Door Guy: Great, we do small sidelights on each side to make up the difference on the French doors.

Me: …staring blankly…

Seriously, it was a nightmare.  I had originally envisioned three panels that accordioned out so the whole space opened up.  But that’s crazy expensive.  And Chris wasn’t falling for it.  One day in a beach house that overlooks an ocean, maybe… but not for our backyard.
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But that!  That is exactly what I wanted and FINALLY someone could understand me!  The guys at Valley Sash & Door were incredible.  The doors are so perfect and I love looking out into the backyard!  The room doors we actually were able to repurpose from other parts of the house that didn’t need doors anymore (after stripping, sanding, stepping, sanding and painting).  The hardware is so beautiful, from Emtek, purchased at Ricks Hardware in North Hollywood (have you been here!?  It’s spectacular).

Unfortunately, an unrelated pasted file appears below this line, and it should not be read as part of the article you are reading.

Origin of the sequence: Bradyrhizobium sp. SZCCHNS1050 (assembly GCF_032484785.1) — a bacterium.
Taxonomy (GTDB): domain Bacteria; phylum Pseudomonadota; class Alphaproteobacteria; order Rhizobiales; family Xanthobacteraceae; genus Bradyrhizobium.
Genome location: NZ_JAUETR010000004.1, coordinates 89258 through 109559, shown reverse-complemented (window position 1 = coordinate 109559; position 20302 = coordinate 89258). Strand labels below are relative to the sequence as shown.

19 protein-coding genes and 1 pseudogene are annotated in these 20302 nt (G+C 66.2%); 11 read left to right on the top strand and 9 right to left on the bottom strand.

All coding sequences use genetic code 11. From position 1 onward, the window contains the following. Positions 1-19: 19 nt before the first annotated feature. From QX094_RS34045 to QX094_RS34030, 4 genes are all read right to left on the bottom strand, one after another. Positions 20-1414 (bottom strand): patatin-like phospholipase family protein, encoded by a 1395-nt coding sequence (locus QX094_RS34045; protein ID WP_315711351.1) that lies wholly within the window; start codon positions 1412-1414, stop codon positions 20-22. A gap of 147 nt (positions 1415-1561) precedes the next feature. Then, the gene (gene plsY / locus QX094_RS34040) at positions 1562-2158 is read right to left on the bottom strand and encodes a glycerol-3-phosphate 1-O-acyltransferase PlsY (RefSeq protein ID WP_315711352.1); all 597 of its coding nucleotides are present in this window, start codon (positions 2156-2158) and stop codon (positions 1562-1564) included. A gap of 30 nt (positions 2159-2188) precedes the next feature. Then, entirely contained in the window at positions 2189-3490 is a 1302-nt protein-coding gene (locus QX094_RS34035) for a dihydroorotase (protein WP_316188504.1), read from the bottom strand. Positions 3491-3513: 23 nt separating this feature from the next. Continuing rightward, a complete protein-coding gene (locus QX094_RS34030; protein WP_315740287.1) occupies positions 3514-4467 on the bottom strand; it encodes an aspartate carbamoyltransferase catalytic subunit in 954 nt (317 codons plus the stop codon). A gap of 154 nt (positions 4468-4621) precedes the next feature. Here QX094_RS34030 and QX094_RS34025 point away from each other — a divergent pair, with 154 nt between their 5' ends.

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Window unit air conditioners are terrible.  But this part of the house doesn’t have central yet and this guy has been amazing.  Keeping it real.
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We’d ripped out the original closet here, and replaced it with IKEA cabinets.  The metal on the doors was spray painted gold (as is most everything I did in here) and the whole unit was attached to the wall and then included in the molding… instant built-in!   The ceiling was scraped of the terrible popcorn and painted Martha Stewart Vintage Gold Metallic from Home Depot.
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And then the final product, shot by my dear friend Heather Kincaid for a Glitter Guide feature that went up last year!
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February 2, 2015 Drinking While Pregnant